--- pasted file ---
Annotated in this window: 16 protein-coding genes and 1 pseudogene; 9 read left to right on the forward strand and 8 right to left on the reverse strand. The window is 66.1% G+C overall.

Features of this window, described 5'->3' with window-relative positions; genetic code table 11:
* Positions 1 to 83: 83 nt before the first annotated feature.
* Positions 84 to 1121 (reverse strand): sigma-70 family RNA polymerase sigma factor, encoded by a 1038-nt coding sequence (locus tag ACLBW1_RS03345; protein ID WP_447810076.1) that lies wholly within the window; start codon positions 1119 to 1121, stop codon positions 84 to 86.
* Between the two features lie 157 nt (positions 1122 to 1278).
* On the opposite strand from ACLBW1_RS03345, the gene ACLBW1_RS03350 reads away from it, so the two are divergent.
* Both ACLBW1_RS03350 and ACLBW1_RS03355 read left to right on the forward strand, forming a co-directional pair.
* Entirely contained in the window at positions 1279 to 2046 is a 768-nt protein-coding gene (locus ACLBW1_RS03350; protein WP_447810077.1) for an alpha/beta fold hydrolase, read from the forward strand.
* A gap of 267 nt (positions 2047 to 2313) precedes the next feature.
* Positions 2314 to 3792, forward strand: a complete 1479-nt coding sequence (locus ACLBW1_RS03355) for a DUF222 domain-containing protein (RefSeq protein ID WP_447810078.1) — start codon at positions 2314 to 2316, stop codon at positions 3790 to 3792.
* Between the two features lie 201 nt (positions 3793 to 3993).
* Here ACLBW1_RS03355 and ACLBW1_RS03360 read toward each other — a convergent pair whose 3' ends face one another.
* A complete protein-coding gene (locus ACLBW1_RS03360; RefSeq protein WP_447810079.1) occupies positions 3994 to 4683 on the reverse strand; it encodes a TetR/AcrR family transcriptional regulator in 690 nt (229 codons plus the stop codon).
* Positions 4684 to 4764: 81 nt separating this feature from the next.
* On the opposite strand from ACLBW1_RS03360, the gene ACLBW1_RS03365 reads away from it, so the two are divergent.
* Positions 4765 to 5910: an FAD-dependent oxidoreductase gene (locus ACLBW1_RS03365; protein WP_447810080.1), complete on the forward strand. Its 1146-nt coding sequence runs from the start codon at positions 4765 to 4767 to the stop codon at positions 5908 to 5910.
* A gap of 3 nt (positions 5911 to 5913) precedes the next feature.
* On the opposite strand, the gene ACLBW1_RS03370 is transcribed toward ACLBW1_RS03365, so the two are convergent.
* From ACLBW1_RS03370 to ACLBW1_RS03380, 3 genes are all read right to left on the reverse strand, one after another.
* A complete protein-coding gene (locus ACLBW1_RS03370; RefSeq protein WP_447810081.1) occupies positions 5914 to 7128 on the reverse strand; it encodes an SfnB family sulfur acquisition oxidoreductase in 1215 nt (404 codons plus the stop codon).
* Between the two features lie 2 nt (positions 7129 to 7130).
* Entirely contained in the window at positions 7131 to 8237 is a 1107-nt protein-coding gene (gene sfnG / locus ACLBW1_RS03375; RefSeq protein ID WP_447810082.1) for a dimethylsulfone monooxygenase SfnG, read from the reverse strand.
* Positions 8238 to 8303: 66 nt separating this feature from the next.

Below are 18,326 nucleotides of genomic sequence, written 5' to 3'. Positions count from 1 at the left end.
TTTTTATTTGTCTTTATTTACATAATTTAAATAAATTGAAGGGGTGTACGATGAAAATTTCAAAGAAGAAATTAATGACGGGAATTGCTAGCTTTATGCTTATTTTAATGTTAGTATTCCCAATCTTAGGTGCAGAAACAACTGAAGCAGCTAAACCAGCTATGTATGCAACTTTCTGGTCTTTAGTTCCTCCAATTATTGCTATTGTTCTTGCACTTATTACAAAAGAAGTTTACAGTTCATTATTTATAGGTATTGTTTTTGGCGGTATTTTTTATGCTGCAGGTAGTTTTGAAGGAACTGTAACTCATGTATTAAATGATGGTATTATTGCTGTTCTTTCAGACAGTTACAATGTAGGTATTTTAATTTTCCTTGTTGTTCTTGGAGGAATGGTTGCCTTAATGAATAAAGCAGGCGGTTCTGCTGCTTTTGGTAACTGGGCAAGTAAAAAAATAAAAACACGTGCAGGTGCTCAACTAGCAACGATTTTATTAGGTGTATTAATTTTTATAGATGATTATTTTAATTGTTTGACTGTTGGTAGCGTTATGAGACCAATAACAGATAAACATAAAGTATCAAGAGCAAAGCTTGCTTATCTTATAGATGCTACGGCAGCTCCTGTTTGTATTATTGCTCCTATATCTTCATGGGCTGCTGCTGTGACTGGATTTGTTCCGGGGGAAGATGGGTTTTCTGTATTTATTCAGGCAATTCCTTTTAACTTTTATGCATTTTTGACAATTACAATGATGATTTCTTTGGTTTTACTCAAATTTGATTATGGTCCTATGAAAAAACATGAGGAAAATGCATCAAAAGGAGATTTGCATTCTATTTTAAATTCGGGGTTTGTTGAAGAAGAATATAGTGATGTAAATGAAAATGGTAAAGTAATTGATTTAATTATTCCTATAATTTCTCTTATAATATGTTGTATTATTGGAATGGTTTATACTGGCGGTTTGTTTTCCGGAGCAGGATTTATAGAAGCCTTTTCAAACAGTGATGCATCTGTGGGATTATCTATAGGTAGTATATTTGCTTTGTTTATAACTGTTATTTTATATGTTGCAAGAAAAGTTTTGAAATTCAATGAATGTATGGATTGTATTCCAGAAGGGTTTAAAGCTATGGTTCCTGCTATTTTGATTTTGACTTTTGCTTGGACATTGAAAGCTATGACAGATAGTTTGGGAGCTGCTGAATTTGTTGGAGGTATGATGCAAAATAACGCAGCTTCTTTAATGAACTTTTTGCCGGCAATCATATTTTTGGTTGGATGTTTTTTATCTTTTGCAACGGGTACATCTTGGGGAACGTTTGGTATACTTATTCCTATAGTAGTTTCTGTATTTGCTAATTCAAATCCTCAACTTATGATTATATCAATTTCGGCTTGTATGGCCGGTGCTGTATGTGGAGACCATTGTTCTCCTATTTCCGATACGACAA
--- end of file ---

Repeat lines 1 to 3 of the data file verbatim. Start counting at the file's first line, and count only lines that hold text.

Annotated in this window: 16 protein-coding genes and 1 pseudogene; 9 read left to right on the forward strand and 8 right to left on the reverse strand. The window is 66.1% G+C overall.

Features of this window, described 5'->3' with window-relative positions; genetic code table 11:
* Positions 1 to 83: 83 nt before the first annotated feature.